Thanks to Mark Steyn, we have a story that exemplifies both the brain-dead nature of the public sector and the nasty nature of our bureaucratic overlords.
You may have read about the federal milk police. Well, here’s some of what Mark wrote about the Kafkaesque legal regime the federal government maintains for people who want to cross the border with….drugs? no…weapons? no…biological agents? no, nothing like that. We’re talking about bagpipes.
…17-year-old Campbell Webster and Eryk Bean, of Concord and Londonderry, New Hampshire – understood that if you go to a highland fling a couple of hours north in Quebec you’re now obligated to get your bagpipes approved by US Fish & Wildlife. …So Messrs Webster and Bean got their CITES certificate and presented it to the US CBP agent at the Vermont border crossing. Whereupon he promptly confiscated their bagpipes on the grounds that, yes, their US Fish & Wildlife CITES paperwork was valid, but it’s only valid at 28 ports of entry and this wasn’t one of them. Nor is any other US/Canadian land crossing.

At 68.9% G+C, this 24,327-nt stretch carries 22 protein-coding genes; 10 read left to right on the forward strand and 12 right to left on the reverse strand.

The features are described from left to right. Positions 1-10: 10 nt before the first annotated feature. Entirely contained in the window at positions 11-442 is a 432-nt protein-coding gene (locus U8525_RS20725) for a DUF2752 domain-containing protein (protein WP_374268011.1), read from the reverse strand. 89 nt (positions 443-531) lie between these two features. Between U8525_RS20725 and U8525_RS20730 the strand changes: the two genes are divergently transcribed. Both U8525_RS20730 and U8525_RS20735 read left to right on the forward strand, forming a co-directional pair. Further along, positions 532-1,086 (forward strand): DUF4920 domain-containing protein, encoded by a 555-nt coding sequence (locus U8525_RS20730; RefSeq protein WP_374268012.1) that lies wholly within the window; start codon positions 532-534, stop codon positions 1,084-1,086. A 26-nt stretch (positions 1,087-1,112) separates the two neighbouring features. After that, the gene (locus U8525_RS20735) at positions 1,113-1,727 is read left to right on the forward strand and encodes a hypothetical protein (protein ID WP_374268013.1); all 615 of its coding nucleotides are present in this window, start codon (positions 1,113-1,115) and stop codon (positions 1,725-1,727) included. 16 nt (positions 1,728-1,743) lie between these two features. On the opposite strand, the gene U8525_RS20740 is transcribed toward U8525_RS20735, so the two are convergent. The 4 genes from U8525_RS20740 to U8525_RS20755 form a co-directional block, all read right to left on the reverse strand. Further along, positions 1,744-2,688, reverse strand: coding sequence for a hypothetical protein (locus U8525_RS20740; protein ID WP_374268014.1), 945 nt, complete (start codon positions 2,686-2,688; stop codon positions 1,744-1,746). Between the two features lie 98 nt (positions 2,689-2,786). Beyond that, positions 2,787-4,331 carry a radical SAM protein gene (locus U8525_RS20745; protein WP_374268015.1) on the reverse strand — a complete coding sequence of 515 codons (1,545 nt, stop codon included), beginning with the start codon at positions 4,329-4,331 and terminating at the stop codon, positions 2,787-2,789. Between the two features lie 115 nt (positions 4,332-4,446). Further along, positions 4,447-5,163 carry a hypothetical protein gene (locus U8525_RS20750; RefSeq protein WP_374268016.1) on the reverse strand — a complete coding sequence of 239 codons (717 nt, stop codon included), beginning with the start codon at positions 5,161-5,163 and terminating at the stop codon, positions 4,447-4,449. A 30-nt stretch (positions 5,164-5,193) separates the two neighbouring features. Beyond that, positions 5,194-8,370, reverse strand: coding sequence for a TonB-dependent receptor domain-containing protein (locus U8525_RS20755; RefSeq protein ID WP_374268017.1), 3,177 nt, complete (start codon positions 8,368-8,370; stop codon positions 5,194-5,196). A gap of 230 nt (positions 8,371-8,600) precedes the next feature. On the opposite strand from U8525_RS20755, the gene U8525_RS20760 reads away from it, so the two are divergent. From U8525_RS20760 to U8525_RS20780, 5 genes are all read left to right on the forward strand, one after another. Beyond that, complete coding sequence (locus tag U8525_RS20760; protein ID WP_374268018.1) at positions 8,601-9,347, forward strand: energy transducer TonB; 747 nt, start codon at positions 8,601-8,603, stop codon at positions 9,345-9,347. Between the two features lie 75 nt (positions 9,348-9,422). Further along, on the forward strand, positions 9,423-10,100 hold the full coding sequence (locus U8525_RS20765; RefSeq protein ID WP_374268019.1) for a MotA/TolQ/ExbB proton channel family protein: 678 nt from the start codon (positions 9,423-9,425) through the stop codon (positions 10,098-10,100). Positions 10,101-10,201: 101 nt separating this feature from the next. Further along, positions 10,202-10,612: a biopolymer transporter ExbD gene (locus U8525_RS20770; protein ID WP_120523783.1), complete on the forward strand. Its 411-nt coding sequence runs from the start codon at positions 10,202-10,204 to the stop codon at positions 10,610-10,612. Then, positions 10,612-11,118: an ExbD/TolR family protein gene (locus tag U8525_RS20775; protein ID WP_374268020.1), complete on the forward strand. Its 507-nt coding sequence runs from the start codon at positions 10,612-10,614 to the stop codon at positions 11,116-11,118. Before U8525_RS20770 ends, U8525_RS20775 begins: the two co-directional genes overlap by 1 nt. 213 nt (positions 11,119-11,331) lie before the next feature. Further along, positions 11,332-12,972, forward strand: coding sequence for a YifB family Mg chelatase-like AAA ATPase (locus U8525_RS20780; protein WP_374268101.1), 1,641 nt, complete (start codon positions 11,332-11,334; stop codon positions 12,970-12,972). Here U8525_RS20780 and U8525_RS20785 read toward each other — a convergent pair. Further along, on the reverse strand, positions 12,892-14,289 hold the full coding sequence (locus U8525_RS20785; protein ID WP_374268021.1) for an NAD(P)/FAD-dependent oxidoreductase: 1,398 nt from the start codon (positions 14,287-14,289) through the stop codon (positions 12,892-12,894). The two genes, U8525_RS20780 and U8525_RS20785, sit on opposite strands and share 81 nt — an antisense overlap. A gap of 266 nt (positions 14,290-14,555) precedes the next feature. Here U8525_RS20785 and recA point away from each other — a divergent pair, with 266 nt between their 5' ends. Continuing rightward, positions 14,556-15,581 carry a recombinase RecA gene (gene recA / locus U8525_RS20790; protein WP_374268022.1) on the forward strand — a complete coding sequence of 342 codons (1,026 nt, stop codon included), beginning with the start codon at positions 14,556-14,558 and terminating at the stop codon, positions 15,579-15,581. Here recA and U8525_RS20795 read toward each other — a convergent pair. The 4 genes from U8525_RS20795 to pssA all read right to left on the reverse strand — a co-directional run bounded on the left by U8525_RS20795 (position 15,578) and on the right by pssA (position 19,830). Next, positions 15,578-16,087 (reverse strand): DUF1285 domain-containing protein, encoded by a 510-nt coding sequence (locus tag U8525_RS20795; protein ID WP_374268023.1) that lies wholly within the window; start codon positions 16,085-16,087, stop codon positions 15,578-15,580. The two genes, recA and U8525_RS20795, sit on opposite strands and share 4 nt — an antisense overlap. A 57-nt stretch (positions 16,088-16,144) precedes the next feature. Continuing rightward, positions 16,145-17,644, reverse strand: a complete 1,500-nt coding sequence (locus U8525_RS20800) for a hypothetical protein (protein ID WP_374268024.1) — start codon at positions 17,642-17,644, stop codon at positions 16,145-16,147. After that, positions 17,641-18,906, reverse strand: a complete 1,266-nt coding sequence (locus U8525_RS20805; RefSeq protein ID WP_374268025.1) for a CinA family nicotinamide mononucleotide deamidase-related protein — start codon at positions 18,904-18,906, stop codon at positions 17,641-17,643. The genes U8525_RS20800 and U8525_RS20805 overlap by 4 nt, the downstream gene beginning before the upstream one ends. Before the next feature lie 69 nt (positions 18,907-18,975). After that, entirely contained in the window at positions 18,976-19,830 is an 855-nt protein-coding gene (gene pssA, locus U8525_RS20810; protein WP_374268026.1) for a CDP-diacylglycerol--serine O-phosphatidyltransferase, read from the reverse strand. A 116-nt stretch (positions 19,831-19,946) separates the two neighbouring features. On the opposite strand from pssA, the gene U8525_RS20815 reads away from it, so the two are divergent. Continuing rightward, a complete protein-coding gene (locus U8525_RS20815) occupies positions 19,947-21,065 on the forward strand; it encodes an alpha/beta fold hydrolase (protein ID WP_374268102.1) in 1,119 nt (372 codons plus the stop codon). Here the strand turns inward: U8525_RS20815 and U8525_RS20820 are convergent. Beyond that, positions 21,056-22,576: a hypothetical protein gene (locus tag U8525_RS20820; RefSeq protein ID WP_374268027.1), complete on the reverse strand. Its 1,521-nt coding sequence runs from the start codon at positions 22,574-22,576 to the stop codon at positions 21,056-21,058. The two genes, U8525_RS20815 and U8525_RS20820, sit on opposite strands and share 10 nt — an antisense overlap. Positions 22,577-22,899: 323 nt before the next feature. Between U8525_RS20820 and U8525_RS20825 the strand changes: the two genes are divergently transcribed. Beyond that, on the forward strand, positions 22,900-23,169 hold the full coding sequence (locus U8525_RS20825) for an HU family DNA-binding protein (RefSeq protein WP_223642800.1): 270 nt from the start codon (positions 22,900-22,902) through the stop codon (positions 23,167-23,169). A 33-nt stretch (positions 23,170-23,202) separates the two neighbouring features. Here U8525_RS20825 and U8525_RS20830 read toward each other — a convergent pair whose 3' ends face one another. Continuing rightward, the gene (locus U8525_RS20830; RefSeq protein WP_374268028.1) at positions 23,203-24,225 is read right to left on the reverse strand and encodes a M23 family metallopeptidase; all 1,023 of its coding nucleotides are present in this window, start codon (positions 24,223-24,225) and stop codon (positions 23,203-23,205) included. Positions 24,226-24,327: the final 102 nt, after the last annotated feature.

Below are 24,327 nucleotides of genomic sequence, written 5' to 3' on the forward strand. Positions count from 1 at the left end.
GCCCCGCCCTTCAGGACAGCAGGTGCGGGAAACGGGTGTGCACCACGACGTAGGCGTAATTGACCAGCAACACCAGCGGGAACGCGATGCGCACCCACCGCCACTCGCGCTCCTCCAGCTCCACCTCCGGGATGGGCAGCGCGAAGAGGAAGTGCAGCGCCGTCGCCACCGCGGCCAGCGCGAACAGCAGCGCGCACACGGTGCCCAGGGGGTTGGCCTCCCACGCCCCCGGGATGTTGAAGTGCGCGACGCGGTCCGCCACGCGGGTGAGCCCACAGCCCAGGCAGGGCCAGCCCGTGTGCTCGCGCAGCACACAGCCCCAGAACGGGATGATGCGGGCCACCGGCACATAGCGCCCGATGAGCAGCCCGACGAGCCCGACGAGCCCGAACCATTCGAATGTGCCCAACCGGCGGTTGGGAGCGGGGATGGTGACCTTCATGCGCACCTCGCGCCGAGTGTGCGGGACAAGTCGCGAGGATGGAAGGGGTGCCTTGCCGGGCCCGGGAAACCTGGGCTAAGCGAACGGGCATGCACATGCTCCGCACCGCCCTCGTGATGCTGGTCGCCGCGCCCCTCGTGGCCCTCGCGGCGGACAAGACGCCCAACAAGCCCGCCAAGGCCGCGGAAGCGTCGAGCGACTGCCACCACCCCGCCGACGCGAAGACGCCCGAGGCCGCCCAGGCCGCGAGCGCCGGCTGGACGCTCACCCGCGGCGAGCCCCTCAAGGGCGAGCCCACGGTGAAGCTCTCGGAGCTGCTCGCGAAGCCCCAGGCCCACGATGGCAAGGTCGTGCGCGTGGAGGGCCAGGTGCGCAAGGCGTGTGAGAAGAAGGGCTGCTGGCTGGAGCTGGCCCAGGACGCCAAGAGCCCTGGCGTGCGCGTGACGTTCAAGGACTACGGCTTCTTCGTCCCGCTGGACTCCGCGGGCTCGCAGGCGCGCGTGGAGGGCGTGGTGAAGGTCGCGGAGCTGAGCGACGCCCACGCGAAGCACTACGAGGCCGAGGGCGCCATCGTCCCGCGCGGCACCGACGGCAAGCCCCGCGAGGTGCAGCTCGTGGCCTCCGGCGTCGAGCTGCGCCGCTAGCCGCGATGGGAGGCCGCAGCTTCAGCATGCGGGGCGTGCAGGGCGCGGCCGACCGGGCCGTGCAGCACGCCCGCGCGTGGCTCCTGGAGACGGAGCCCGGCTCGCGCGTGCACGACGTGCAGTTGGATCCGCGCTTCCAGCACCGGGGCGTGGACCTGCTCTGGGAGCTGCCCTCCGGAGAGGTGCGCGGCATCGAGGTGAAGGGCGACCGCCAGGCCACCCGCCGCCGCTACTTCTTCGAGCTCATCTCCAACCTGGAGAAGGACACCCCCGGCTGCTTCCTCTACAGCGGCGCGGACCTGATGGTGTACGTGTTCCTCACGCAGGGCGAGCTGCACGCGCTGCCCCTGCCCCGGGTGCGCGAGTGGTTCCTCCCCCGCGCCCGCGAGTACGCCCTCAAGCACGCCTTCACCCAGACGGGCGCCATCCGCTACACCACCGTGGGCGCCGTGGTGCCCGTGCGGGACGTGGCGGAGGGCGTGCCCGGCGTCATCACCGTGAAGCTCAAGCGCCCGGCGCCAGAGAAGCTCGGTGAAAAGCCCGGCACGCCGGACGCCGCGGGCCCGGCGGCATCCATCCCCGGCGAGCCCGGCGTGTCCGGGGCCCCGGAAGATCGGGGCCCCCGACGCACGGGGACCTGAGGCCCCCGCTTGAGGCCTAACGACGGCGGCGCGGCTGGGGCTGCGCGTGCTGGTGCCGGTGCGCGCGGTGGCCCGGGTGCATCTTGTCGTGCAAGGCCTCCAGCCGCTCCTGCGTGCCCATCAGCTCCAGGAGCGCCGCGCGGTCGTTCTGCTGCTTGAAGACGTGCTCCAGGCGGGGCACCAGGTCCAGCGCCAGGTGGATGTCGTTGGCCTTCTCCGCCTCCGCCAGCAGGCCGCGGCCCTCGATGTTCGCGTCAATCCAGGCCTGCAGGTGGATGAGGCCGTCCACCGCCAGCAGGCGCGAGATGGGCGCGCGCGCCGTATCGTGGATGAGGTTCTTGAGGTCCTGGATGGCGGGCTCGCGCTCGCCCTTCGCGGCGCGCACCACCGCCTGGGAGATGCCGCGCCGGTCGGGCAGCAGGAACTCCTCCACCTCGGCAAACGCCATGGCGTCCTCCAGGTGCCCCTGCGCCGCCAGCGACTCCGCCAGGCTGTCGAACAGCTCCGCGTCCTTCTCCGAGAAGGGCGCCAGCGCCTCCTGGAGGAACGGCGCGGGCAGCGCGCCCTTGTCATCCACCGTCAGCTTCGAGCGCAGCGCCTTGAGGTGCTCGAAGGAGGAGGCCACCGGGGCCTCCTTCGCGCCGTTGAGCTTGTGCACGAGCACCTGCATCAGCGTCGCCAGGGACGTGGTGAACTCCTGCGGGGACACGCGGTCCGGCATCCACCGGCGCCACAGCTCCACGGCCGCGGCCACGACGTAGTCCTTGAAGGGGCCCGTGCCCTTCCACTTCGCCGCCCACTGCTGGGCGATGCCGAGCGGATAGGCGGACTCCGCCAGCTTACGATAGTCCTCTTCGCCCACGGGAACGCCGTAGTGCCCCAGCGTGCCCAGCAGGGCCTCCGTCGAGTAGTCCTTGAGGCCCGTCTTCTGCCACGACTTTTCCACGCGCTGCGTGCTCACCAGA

Geesh, those poor kids. Their valuable instruments get stolen by the keystone cops simply because the feds arbitrarily decided that federal government paperwork is only accepted at certain federal government outposts.
By the way, bagpipes apparently get all this unwanted attention because some older instruments have components that are made of ivory, and that’s verboten under environmental laws.
Anyhow, you won’t be surprised to learn that the petty paper pusher who confiscated the bagpipes is also a total jerk.
When the CBP agent seized Messrs Webster and Bean’s bagpipes, he told them – with the characteristic insouciance of the thug bureaucracy – that they were “never going to see them again”. But thanks to the unwelcome publicity the Homeland Security mafiosi were forced to cough ‘em up.
But the story doesn’t end here.
The kids apparently are quite the experts with their bagpipes and they’ll be competing in a contest in Scotland.
In Other News: Verizon Releases Statement on FCC’s “1930’s Era Regulations” in Morse Code | Michael Schaus